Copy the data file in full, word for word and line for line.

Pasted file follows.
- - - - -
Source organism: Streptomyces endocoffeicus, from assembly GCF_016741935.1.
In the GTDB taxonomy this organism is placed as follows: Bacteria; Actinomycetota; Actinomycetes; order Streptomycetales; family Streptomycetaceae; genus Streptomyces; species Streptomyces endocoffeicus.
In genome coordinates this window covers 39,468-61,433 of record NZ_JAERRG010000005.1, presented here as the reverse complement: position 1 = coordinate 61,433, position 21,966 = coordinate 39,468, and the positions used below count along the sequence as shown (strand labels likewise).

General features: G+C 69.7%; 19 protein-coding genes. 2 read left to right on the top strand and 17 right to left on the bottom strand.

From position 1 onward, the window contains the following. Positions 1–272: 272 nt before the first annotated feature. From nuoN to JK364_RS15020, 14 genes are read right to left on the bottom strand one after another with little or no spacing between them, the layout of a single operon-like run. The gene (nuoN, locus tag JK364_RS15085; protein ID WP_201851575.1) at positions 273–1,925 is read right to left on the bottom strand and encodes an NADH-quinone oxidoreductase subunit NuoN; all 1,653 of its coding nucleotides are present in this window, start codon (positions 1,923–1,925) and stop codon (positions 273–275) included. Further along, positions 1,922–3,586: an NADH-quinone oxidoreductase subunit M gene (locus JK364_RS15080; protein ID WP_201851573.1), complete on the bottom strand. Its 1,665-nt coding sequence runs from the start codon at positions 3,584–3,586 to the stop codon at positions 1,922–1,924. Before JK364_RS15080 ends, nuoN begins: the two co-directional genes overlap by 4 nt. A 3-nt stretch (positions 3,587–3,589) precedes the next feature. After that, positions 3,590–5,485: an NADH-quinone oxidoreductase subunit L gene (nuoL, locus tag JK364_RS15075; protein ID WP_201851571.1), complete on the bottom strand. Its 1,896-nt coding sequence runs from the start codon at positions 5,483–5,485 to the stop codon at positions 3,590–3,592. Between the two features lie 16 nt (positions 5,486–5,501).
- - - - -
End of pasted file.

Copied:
Source organism: Streptomyces endocoffeicus, from assembly GCF_016741935.1.
In the GTDB taxonomy this organism is placed as follows: Bacteria; Actinomycetota; Actinomycetes; order Streptomycetales; family Streptomycetaceae; genus Streptomyces; species Streptomyces endocoffeicus.
In genome coordinates this window covers 39,468-61,433 of record NZ_JAERRG010000005.1, presented here as the reverse complement: position 1 = coordinate 61,433, position 21,966 = coordinate 39,468, and the positions used below count along the sequence as shown (strand labels likewise).

General features: G+C 69.7%; 19 protein-coding genes. 2 read left to right on the top strand and 17 right to left on the bottom strand.

From position 1 onward, the window contains the following. Positions 1–272: 272 nt before the first annotated feature. From nuoN to JK364_RS15020, 14 genes are read right to left on the bottom strand one after another with little or no spacing between them, the layout of a single operon-like run. The gene (nuoN, locus tag JK364_RS15085; protein ID WP_201851575.1) at positions 273–1,925 is read right to left on the bottom strand and encodes an NADH-quinone oxidoreductase subunit NuoN; all 1,653 of its coding nucleotides are present in this window, start codon (positions 1,923–1,925) and stop codon (positions 273–275) included. Further along, positions 1,922–3,586: an NADH-quinone oxidoreductase subunit M gene (locus JK364_RS15080; protein ID WP_201851573.1), complete on the bottom strand. Its 1,665-nt coding sequence runs from the start codon at positions 3,584–3,586 to the stop codon at positions 1,922–1,924. Before JK364_RS15080 ends, nuoN begins: the two co-directional genes overlap by 4 nt. A 3-nt stretch (positions 3,587–3,589) precedes the next feature. After that, positions 3,590–5,485: an NADH-quinone oxidoreductase subunit L gene (nuoL, locus tag JK364_RS15075; protein ID WP_201851571.1), complete on the bottom strand. Its 1,896-nt coding sequence runs from the start codon at positions 5,483–5,485 to the stop codon at positions 3,590–3,592. Between the two features lie 16 nt (positions 5,486–5,501).